1. I’m a terrible investor. I know people who collected tons of rare whiskey – Pappy Van Winkle, Brora, A.H. Hirsch, Port Ellen, other Van Winkles that you can’t call Pappy or people will yell at you, etc.- when it was cheap and plentiful and now sell them for millions or even billions of dollars. I was there in the early 2000s and I did buy all that stuff when it was cheap and plentiful (though keep in mind that for anyone who does not spend their spare time reading liquor store blogs, the $150 I paid for Port Ellens back them would not seem cheap but more like a monstrous amount to pay for one bottle of whiskey that is not so different from the dozens of bottles you could get for less, but I digress). As I said, I did buy all that stuff, but I drank it, because it was tasty, and it was whiskey, and I was under the misguided impression that that’s what one does with tasty whiskey. So what I’m left with is bottles of 10 year old Edradour from 2007 and weird Bruichladdich one-offs and random vintage Balblairs and Glenrothes and bottlings of the Scotch Malt Whisky Society. Still, they would each probably make $50 to $100 at auction, minus the insurance, transportation fees and commission, but if anyone likes old bottles of young Edradour, please let me know.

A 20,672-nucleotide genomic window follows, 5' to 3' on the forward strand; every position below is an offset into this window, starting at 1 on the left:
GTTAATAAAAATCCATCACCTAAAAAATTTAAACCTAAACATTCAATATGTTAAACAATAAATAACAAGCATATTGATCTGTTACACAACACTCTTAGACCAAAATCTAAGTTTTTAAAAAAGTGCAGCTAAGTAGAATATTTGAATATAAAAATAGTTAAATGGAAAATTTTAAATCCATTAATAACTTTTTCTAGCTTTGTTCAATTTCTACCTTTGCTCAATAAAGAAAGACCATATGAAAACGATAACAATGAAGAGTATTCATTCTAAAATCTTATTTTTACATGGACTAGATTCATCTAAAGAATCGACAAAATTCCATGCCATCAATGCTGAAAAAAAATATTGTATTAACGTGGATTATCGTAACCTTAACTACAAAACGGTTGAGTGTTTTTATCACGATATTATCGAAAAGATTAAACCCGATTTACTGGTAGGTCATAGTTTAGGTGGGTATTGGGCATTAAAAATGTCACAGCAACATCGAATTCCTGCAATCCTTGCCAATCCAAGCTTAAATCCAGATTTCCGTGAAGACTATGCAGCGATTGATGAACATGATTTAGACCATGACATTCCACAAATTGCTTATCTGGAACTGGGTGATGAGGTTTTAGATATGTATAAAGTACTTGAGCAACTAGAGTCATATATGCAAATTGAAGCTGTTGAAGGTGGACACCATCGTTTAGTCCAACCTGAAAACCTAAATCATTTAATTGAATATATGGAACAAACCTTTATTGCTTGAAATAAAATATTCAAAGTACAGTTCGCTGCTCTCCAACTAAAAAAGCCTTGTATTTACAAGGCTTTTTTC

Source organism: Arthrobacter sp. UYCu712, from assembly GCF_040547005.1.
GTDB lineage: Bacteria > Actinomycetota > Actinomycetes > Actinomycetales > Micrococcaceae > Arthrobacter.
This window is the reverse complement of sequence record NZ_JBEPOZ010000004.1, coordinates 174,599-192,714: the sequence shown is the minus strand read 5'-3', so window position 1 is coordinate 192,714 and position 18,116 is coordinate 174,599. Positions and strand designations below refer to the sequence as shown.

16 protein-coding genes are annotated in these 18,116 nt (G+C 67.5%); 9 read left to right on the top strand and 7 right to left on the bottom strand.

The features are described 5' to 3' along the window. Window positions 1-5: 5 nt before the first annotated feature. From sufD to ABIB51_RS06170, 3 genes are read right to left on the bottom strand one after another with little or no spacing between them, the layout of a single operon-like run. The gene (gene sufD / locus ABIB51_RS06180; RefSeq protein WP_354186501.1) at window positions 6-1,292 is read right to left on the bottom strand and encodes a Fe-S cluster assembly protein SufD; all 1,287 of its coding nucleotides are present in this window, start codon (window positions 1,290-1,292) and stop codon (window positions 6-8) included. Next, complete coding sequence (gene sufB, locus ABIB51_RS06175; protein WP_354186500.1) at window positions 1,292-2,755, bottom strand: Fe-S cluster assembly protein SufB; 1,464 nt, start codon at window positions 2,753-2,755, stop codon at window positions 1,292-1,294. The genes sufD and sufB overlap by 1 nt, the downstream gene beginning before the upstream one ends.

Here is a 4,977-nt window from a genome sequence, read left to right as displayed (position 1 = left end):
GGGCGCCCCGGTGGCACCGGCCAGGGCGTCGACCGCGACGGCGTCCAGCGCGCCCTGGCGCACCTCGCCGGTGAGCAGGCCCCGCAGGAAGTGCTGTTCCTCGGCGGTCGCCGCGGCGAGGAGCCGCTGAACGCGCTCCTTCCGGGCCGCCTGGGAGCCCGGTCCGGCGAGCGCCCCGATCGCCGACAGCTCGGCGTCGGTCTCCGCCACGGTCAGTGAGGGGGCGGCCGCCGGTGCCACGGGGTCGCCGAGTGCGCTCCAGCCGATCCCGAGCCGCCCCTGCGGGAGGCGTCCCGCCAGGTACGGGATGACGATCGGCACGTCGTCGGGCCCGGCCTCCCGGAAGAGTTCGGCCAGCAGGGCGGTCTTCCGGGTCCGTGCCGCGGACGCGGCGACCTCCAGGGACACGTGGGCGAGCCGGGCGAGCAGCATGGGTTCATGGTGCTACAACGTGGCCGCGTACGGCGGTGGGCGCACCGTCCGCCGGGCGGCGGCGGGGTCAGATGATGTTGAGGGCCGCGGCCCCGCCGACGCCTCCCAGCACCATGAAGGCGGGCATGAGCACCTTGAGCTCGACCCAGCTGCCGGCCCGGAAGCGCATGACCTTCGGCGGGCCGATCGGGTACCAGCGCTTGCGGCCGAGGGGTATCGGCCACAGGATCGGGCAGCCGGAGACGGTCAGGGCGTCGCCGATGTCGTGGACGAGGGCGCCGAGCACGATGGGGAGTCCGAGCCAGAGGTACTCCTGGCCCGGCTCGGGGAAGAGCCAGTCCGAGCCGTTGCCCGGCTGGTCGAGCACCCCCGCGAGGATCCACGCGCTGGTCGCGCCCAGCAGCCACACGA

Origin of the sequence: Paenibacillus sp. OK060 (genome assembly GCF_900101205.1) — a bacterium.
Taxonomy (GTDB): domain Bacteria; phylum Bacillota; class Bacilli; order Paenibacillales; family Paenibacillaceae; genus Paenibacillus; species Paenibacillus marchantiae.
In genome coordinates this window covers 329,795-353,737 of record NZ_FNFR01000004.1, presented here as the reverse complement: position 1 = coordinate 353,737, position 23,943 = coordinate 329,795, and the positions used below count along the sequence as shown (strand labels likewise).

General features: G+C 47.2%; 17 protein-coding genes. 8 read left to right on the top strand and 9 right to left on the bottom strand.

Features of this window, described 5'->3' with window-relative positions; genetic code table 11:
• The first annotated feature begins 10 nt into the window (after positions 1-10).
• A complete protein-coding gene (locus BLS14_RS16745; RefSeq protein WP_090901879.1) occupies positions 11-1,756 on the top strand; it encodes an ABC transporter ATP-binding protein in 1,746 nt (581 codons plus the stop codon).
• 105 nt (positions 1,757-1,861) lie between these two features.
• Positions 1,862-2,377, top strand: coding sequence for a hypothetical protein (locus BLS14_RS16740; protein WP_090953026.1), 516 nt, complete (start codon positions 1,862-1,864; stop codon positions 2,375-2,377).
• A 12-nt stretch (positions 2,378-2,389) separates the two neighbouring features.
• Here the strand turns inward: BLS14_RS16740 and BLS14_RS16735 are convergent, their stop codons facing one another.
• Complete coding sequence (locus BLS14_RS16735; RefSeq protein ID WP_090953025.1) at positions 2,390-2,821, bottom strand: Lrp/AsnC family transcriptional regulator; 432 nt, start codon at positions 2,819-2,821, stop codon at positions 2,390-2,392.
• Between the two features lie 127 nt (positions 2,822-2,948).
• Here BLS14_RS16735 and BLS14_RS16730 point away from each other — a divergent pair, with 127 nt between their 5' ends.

1. They are mostly open. As I said, I buy whiskey because I like to drink it, so when I get a new bottle, I usually taste it, but I am told that this is a grave mistake because the secondary market for open bottles of whiskey, even mostly full open bottles, is quite weak these days.

Now, it is not my intention to tell you not to buy bottles of booze (nor I imagine would K&L endorse such a message on its blog), but do let my experience stand as a cautionary tale to you who are young and sprightly or old and more sprightly than I. If you don’t pay attention and instead pay money, bottles can accrue like triffids or tribbles or tree frogs or some other invasive species, and before you know it, you will be wondering not how to get more bottles but what to do with those you have and whether any of your relatives would be more thankful than furious to learn, upon your untimely death, that they are now in possession of a bequest of four hundred of bottles of booze on the wall. Now, if you will excuse me, I need to go pick up a new order – will call Hollywood.